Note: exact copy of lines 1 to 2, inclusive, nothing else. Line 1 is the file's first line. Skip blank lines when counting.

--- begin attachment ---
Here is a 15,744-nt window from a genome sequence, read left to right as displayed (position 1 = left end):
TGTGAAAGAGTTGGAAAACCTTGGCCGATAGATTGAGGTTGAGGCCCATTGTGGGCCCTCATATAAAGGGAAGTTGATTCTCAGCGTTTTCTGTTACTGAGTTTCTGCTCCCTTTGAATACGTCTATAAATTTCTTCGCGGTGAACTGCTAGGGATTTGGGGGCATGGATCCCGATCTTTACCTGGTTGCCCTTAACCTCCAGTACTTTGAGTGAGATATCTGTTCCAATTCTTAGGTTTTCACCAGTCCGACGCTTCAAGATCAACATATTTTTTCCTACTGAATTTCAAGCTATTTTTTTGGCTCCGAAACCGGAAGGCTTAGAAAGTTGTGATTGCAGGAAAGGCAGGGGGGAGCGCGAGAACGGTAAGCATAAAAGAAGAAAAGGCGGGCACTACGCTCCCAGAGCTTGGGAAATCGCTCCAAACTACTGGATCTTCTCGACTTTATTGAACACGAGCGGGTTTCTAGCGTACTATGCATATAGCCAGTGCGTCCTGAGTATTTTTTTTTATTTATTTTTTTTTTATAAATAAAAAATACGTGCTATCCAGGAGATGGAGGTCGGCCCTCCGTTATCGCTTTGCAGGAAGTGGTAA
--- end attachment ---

Here is a 15,744-nt window from a genome sequence, read left to right as displayed (position 1 = left end):
TGTGAAAGAGTTGGAAAACCTTGGCCGATAGATTGAGGTTGAGGCCCATTGTGGGCCCTCATATAAAGGGAAGTTGATTCTCAGCGTTTTCTGTTACTGAGTTTCTGCTCCCTTTGAATACGTCTATAAATTTCTTCGCGGTGAACTGCTAGGGATTTGGGGGCATGGATCCCGATCTTTACCTGGTTGCCCTTAACCTCCAGTACTTTGAGTGAGATATCTGTTCCAATTCTTAGGTTTTCACCAGTCCGACGCTTCAAGATCAACATATTTTTTCCTACTGAATTTCAAGCTATTTTTTTGGCTCCGAAACCGGAAGGCTTAGAAAGTTGTGATTGCAGGAAAGGCAGGGGGGAGCGCGAGAACGGTAAGCATAAAAGAAGAAAAGGCGGGCACTACGCTCCCAGAGCTTGGGAAATCGCTCCAAACTACTGGATCTTCTCGACTTTATTGAACACGAGCGGGTTTCTAGCGTACTATGCATATAGCCAGTGCGTCCTGAGTATTTTTTTTTATTTATTTTTTTTTTATAAATAAAAAATACGTGCTATCCAGGAGATGGAGGTCGGCCCTCCGTTATCGCTTTGCAGGAAGTGGTAA